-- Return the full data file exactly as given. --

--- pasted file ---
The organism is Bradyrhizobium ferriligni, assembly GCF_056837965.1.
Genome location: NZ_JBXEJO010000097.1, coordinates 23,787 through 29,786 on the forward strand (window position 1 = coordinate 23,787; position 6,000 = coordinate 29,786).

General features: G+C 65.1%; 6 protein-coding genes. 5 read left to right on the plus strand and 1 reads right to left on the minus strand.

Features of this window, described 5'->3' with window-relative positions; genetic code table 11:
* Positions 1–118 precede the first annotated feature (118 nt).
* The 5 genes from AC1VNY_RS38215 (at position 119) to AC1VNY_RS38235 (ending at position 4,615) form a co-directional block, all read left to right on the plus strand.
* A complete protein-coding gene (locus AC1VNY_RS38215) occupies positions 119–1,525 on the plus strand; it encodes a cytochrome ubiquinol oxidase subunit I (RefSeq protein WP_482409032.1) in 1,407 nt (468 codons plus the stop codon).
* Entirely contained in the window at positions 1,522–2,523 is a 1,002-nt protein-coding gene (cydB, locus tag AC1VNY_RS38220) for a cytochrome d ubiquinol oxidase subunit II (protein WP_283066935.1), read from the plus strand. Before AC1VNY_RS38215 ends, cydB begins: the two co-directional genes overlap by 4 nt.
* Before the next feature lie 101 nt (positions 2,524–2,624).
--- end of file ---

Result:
The organism is Bradyrhizobium ferriligni, assembly GCF_056837965.1.
Genome location: NZ_JBXEJO010000097.1, coordinates 23,787 through 29,786 on the forward strand (window position 1 = coordinate 23,787; position 6,000 = coordinate 29,786).

General features: G+C 65.1%; 6 protein-coding genes. 5 read left to right on the plus strand and 1 reads right to left on the minus strand.

Features of this window, described 5'->3' with window-relative positions; genetic code table 11:
* Positions 1–118 precede the first annotated feature (118 nt).
* The 5 genes from AC1VNY_RS38215 (at position 119) to AC1VNY_RS38235 (ending at position 4,615) form a co-directional block, all read left to right on the plus strand.
* A complete protein-coding gene (locus AC1VNY_RS38215) occupies positions 119–1,525 on the plus strand; it encodes a cytochrome ubiquinol oxidase subunit I (RefSeq protein WP_482409032.1) in 1,407 nt (468 codons plus the stop codon).
* Entirely contained in the window at positions 1,522–2,523 is a 1,002-nt protein-coding gene (cydB, locus tag AC1VNY_RS38220) for a cytochrome d ubiquinol oxidase subunit II (protein WP_283066935.1), read from the plus strand. Before AC1VNY_RS38215 ends, cydB begins: the two co-directional genes overlap by 4 nt.
* Before the next feature lie 101 nt (positions 2,524–2,624).